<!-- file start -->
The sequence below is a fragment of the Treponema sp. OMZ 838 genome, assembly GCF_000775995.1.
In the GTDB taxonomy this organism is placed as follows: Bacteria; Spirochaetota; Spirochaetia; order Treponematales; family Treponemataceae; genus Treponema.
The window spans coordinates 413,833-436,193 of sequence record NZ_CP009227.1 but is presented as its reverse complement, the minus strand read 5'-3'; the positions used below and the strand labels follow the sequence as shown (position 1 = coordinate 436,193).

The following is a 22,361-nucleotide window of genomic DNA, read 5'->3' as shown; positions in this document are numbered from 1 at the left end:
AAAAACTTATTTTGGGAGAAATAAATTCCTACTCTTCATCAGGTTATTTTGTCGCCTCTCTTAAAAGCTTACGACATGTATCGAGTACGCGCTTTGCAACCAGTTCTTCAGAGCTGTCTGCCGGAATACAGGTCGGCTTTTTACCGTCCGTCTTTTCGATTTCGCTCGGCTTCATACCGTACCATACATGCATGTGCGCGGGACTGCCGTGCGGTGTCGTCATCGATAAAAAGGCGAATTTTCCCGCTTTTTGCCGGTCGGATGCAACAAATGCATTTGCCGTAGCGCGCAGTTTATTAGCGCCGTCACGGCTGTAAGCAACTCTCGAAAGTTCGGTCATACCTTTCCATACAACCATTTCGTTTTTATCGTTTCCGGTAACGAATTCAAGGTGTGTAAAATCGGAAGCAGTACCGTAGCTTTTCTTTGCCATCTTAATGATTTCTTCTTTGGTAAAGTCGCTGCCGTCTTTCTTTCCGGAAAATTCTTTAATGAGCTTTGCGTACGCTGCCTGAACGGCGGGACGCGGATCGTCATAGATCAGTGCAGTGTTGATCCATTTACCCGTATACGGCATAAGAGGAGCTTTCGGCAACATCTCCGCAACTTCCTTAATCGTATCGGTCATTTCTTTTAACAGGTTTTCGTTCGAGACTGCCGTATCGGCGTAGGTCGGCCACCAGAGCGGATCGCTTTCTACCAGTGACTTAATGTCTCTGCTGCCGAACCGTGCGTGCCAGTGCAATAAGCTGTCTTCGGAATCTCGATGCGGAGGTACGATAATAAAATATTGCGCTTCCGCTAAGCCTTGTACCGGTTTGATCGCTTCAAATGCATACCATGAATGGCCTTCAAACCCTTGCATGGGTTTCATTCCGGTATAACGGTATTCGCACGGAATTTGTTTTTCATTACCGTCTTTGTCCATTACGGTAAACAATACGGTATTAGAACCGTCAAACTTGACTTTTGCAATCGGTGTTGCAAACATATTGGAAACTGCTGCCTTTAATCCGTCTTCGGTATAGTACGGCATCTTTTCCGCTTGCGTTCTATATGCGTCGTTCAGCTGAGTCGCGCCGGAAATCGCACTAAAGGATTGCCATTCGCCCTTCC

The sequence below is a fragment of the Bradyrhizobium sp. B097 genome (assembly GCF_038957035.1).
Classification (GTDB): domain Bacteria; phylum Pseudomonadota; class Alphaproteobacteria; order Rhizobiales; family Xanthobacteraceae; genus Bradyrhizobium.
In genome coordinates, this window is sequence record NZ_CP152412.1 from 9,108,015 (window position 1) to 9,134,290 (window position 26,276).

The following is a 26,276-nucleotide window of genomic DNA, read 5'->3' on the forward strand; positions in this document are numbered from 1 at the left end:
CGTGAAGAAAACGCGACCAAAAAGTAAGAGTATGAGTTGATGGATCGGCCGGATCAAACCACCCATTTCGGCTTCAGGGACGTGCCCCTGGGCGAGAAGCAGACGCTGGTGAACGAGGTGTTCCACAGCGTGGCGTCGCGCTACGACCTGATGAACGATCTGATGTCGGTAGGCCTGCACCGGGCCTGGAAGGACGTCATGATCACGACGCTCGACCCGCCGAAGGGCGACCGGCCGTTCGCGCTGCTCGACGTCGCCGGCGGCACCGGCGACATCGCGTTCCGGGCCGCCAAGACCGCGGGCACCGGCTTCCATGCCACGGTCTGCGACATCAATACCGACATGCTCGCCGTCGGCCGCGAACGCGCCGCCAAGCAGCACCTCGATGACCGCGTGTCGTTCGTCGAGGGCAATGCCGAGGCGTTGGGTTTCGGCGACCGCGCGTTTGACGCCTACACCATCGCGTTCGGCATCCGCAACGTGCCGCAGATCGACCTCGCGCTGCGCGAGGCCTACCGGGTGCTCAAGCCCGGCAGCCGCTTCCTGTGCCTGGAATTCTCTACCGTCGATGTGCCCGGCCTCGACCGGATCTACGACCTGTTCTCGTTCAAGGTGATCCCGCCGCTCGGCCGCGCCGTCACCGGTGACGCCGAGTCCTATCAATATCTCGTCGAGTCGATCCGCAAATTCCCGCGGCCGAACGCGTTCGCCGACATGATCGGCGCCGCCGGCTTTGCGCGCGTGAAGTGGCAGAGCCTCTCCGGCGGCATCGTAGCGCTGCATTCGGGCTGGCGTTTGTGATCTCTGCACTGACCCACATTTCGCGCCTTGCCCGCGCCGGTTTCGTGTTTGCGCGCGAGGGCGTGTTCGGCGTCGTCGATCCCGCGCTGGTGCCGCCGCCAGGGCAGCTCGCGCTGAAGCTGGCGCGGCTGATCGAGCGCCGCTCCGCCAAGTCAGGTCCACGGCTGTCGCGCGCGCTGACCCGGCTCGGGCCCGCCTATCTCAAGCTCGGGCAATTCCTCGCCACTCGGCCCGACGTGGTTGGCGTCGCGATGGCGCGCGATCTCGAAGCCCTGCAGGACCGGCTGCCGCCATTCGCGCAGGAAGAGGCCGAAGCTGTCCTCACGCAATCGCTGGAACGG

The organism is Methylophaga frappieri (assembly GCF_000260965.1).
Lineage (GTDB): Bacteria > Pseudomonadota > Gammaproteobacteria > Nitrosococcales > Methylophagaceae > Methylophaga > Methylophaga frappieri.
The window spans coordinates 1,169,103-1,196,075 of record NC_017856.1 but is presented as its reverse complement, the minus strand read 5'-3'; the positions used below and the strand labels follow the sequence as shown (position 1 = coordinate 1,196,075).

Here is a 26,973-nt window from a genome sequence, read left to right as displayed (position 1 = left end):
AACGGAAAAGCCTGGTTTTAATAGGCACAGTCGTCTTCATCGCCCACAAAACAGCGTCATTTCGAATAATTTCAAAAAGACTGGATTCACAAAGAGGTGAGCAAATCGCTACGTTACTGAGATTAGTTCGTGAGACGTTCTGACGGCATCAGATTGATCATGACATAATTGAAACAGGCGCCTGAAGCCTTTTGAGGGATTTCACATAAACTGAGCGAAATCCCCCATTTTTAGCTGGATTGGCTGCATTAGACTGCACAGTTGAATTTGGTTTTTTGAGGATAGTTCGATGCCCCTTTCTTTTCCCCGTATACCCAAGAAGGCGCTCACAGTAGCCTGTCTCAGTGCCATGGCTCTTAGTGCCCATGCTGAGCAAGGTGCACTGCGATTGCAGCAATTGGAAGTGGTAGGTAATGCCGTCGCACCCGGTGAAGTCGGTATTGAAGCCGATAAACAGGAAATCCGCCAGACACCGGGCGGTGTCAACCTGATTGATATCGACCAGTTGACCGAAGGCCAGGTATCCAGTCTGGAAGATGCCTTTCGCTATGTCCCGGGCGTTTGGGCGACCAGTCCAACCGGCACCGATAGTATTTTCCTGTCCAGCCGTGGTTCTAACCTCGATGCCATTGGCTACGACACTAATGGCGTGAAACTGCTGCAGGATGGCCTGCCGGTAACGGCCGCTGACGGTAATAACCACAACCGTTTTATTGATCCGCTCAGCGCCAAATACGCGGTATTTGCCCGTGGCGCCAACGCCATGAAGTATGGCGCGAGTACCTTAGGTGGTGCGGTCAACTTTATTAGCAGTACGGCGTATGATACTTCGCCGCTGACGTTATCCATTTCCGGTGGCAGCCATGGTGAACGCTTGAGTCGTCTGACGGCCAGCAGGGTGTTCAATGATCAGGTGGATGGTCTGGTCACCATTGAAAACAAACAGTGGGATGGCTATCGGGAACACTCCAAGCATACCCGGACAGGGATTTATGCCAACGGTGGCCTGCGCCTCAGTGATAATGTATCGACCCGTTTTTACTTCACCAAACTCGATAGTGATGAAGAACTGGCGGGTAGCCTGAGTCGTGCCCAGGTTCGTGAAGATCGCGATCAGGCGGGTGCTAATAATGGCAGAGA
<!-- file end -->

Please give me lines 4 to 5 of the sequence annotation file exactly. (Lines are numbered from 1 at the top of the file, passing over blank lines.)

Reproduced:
The following is a 22,361-nucleotide window of genomic DNA, read 5'->3' as shown; positions in this document are numbered from 1 at the left end:
AAAAACTTATTTTGGGAGAAATAAATTCCTACTCTTCATCAGGTTATTTTGTCGCCTCTCTTAAAAGCTTACGACATGTATCGAGTACGCGCTTTGCAACCAGTTCTTCAGAGCTGTCTGCCGGAATACAGGTCGGCTTTTTACCGTCCGTCTTTTCGATTTCGCTCGGCTTCATACCGTACCATACATGCATGTGCGCGGGACTGCCGTGCGGTGTCGTCATCGATAAAAAGGCGAATTTTCCCGCTTTTTGCCGGTCGGATGCAACAAATGCATTTGCCGTAGCGCGCAGTTTATTAGCGCCGTCACGGCTGTAAGCAACTCTCGAAAGTTCGGTCATACCTTTCCATACAACCATTTCGTTTTTATCGTTTCCGGTAACGAATTCAAGGTGTGTAAAATCGGAAGCAGTACCGTAGCTTTTCTTTGCCATCTTAATGATTTCTTCTTTGGTAAAGTCGCTGCCGTCTTTCTTTCCGGAAAATTCTTTAATGAGCTTTGCGTACGCTGCCTGAACGGCGGGACGCGGATCGTCATAGATCAGTGCAGTGTTGATCCATTTACCCGTATACGGCATAAGAGGAGCTTTCGGCAACATCTCCGCAACTTCCTTAATCGTATCGGTCATTTCTTTTAACAGGTTTTCGTTCGAGACTGCCGTATCGGCGTAGGTCGGCCACCAGAGCGGATCGCTTTCTACCAGTGACTTAATGTCTCTGCTGCCGAACCGTGCGTGCCAGTGCAATAAGCTGTCTTCGGAATCTCGATGCGGAGGTACGATAATAAAATATTGCGCTTCCGCTAAGCCTTGTACCGGTTTGATCGCTTCAAATGCATACCATGAATGGCCTTCAAACCCTTGCATGGGTTTCATTCCGGTATAACGGTATTCGCACGGAATTTGTTTTTCATTACCGTCTTTGTCCATTACGGTAAACAATACGGTATTAGAACCGTCAAACTTGACTTTTGCAATCGGTGTTGCAAACATATTGGAAACTGCTGCCTTTAATCCGTCTTCGGTATAGTACGGCATCTTTTCCGCTTGCGTTCTATATGCGTCGTTCAGCTGAGTCGCGCCGGAAATCGCACTAAAGGATTGCCATTCGCCCTTCC